CSS Grid + CSS Multi-Columns = ♥

In this short article, I am exploring the relationship between two CSS layout features: CSS Grid and CSS Multi-Columns.

These two features can be used together in very interesting ways for building responsive web designs.

Let’s start by reviewing what each of those features do.

CSS columns

CSS has had the ability to organize content into columns for a while now and support is really good all across the board (apart from the need to use vendor prefixes still).

The main use case for CSS columns is to break long sections of text into several columns in order to avoid lines from being too long and therefore hard too read.

The great thing about CSS columns is that the columns are defined with CSS only, and they don’t require any additional markup. Content just flows from one column to the next naturally and automatically depending on the currently available width.

For instance, you can define a really simple multi-column layout by using the CSS property column-width: 150px; and the browser will just add as many columns as it needs to fill the available space:

Long text flowing through multiple columns

CSS Grids

CSS Grids is this awesome new CSS layout system that allows web authors to organize items on a 2D grid very easily.

If you haven’t heard about it at some point during this past year, you have probably been living under a rock. The sheer amount of articles, documentation, videos and talks has ben phenomenal, and it’s been really hard to miss.

Check out Jen Simmons’ website, Rachel Andrew’s website, or Mozilla’s Grid Playground to learn all about grids.

Columns + Grids = ♥

Let’s start by creating a simple grid layout that positions a series of labels and their input fields next to each other, in 2 columns:

<style>
.grid {
display: grid;
grid-template-columns: 1fr 1fr;
grid-auto-rows: 2em;
grid-gap: .5em;
}
</style>
<div class="grid">
<label>label</label>
<input type="text">
<label>label</label>
<input type="text">
<label>label</label>
<input type="text">
...
</div>

The CSS above creates 2 equally sized columns which all of the items are going to flow through as shown below:

Simple 2-columns CSS Grid

Now, here comes the interesting part: you can actually put a grid in a column layout! And it’s pretty amazing.

Basically, grid supports fragmentation, which means that a grid will also flow into a multiple columns layout. It will become fragmented as needed, with one fragment per column. These fragments are just parts of the same grid.

So, with the simple grid-based form example from before, let’s see what happens if we put it inside a multi-column layout with column-width: 150px:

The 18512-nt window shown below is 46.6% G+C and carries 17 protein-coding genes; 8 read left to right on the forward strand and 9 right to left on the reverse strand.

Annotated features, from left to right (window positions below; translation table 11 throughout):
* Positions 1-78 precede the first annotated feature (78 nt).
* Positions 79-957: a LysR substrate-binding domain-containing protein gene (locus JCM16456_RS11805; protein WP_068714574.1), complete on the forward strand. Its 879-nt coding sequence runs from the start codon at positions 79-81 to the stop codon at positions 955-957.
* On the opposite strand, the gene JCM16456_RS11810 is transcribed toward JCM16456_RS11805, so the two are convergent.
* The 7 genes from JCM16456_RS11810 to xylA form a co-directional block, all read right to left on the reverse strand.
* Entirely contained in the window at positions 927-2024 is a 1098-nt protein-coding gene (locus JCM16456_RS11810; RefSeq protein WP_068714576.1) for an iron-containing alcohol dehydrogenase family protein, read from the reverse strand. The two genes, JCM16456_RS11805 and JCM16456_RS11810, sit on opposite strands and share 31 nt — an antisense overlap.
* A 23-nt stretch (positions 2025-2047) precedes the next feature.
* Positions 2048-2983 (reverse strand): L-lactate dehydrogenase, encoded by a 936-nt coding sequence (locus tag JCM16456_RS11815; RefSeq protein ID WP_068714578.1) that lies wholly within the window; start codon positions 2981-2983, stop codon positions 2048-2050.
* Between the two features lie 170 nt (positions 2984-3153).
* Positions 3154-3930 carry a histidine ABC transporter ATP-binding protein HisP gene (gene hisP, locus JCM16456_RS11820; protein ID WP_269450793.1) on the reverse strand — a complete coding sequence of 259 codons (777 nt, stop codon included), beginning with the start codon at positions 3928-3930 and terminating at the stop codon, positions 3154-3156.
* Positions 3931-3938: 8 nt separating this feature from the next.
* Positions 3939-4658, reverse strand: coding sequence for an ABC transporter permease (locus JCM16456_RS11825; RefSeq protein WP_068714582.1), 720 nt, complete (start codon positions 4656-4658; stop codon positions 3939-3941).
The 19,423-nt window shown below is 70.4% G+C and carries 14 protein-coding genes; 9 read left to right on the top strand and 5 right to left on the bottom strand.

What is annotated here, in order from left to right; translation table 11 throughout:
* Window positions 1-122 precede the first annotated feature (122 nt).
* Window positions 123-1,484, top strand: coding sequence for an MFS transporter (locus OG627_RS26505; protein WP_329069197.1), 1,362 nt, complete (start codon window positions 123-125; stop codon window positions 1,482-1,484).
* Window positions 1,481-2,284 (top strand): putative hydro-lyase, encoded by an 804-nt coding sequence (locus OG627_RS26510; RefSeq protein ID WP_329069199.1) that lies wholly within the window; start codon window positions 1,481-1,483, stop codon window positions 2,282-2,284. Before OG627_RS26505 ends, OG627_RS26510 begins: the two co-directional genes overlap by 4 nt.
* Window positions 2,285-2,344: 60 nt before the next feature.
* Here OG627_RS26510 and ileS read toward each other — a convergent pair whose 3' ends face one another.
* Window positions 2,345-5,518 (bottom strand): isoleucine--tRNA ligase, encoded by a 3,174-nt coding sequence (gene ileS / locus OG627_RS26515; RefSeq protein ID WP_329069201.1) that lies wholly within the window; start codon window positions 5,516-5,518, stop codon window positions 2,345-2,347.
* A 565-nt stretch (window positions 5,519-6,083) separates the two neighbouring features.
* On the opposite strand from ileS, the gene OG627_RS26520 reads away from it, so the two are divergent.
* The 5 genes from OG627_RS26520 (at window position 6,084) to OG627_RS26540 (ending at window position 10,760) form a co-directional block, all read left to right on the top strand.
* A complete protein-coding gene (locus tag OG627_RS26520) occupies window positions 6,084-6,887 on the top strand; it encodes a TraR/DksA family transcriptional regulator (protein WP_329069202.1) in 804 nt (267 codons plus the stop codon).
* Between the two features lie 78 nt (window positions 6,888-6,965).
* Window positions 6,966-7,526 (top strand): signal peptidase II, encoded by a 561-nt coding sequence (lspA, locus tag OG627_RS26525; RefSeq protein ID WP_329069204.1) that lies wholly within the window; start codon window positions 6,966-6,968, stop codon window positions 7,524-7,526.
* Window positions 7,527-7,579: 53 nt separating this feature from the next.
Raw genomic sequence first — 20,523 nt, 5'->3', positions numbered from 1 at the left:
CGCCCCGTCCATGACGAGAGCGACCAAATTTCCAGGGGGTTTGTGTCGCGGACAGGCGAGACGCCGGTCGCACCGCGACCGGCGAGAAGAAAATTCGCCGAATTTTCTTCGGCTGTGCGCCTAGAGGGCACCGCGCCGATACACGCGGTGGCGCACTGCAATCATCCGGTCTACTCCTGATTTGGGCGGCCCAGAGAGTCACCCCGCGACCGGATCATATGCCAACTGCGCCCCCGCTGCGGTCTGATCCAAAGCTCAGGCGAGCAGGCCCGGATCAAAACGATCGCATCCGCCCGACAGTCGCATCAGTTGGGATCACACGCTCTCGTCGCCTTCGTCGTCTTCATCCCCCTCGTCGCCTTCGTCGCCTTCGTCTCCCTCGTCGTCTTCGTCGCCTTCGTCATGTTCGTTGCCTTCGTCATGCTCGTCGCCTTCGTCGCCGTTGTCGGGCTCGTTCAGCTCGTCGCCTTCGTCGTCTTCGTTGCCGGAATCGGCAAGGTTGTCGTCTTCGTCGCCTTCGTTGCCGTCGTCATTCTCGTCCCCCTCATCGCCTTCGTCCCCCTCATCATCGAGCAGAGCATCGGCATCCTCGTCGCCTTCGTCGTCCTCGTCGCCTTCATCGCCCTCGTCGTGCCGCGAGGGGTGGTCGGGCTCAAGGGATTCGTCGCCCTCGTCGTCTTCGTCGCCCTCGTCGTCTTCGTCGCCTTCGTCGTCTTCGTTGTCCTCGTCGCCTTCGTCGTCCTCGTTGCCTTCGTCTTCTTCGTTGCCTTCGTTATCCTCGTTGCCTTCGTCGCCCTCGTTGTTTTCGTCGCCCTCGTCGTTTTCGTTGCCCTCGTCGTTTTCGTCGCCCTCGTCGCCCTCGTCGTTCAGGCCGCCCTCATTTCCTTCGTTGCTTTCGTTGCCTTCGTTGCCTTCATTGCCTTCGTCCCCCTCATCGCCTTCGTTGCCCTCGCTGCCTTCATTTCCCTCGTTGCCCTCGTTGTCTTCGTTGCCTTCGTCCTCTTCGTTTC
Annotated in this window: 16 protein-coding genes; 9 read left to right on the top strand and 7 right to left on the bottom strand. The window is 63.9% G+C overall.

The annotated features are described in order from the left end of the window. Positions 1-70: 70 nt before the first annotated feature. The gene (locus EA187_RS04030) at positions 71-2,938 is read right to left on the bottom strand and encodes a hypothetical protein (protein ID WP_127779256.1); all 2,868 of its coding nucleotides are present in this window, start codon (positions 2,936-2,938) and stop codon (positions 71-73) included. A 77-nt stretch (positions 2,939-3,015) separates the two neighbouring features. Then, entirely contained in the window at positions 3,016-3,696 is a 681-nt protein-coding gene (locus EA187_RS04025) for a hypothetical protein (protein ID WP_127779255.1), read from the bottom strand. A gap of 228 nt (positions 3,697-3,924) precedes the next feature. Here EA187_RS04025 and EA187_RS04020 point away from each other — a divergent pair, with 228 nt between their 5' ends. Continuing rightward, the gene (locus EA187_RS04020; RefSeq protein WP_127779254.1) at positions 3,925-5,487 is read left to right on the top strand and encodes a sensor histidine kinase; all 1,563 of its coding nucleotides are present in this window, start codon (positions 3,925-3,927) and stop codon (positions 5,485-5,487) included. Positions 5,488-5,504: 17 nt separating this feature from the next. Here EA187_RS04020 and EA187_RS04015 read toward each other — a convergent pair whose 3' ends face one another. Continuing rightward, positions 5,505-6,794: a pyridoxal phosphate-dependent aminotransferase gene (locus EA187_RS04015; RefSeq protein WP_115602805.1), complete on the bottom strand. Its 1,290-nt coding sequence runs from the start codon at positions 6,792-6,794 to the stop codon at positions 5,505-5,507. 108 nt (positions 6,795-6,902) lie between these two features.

CSS Grid being broken down into multiple fragments

See how, as space becomes available, the grid gets fragmented to occupy the available columns.

Here’s what the entire code could look like:

<style>
.columns {
column-width: 200px;
max-width: 800px;
margin: 0 auto;
}
.grid {
display: grid;
grid-template-columns: 1fr 1fr;
grid-auto-rows: 2em;
grid-gap: .5em;
}
</style>
<div class="grid">
<label>label</label>
<input type="text">
<label>label</label>
<input type="text">
<label>label</label>
<input type="text">
...
</div>

One of the nice things about this is all the content is in the same grid, even when the grid is broken down into multiple fragments. So, the size of the grid columns, for instance, will always be the same across fragments.

Fragmenting padding and border too

If you wanted, for some reason, to add some borders and padding to the grid itself, then something like this would happen:

Cut-off borders and padding

Indeed, the element the grid is applied to is being fragmented into the multi-column container, but there’s still only one top and one bottom sides to it. So the bottom-border only applies to the bottom side of the grid element for example.

Obviously that doesn’t look so good. Fortunately, CSS provides a way to solve this too: box-decoration-break. This CSS property can be used to define how things like background, borders, margins and paddings work in fragmentation cases (or in cases like an inline element wrapping on several lines of text).

Using box-decoration-break: clone; we get the effect we want:

borders and paddings are now cloned in all fragments

That’s it! You can play with the complete example here on codepen, it also includes some fun little CSS counters which I used to number the labels via CSS only.

Happy coding, bye for now.

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